Purple Noon

MPAA Rating: PG-13

Entertainment: +3

Content: -1/2

Martin Scorsese sponsored the re-release of this 1960 French murder mystery, which is in French with English subtitles. Tom Ripley (Alain Delon), a handsome, selfish young man, has been commissioned by a wealthy American to go to Italy and bring back the man's son, Philippe (Maurice Ronet). But Philippe doesn't want to give up his hedonistic lifestyle. Tom is upset, because if he doesn't deliver Philippe, he doesn't get paid. Because Tom is attracted to Philippe's girl, Marge (Marie LaForet) and grows to love the high life that he can't afford, tension develops. He ultimately murders Philippe, disposes of the body and assumes the dead man's identity. The gorgeous Mediterranean scenery and an interesting glimpse of Europe in the 1960s are highly entertaining. Viewers' palms will sweat during the murders and later as the police come to investigate. Tom appears to be getting away with these crimes until the very end. Throughout this excellent murder mystery you wonder if, and how, the killer can be caught, because it seems that he's committed the "perfect crime."

These rich people are living life without any restraints. They spend much of their time drinking and gambling. The men meet a woman on the streets of Rome, go drinking with her and soon are fondling her breasts and kissing her during a carriage ride. Their selfishness ends up hurting themselves and others. During a boat trip Philippe wants to be alone to make love with Marge, and Tom is set adrift in a dingy where he is badly sunburned. The couple goes below deck and Marge emerges wrapped only in a towel. Tom and Marge kiss and hold hands in a hotel room fully clothed and it's implied that they have sex. This lifestyle is contrasted with the discipline of ballet dancers, who play an important role in the film. Tom murders Philippe by stabbing him, although the actual death is not shown. When a friend of Philippe's shows up unexpectedly, Tom kills him by smashing his head with a vase. Both murders are crimes of passion, first because of Tom's jealousy and the second out of fear of being discovered. Even though the film deals with a sordid subject, the filmmaker treats it with discretion. There is no nudity, no swearing and no blood. The sexual habits and self-indulgent lifestyles of the main characters, though not glorified, are graphically portrayed, which prevents a positive endorsement.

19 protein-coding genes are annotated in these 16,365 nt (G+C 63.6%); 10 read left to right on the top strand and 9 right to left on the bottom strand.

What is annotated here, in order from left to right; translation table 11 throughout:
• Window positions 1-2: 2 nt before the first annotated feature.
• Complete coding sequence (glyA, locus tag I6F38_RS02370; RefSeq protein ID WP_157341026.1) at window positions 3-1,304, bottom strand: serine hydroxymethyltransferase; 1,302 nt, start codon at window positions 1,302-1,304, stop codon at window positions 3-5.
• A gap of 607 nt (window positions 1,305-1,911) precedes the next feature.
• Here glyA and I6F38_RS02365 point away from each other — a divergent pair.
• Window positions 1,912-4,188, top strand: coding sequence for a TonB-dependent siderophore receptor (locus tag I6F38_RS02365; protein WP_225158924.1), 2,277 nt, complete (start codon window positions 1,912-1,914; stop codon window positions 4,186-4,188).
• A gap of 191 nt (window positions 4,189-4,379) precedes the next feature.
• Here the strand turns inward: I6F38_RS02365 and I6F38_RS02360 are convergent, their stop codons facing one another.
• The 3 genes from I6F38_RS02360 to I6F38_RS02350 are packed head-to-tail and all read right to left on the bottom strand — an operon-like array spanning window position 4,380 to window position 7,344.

Preview Reviewer: Theresa Zumwalt
Miramax Zoe, 375 Greenwich, New York, NY 10013

The following categories contain objective listings of film content which contribute to the subjective numeric Content ratings posted to the left and on the Home page.

Crude Language: None

Obscene Language: None

Profanity: None

Violence: Few (2) times -- Moderate (man stabbed and thrown in ocean, man killed with blow to head)

Sex: Implied twice

Nudity: None; Near nudity (woman shown wrapped in towel)

Sexual Dialogue/Gesture: Men fondle woman's breasts and kiss her

Drugs: Alcohol drinking


Running Time: Unknown
Intended Audience: Adults

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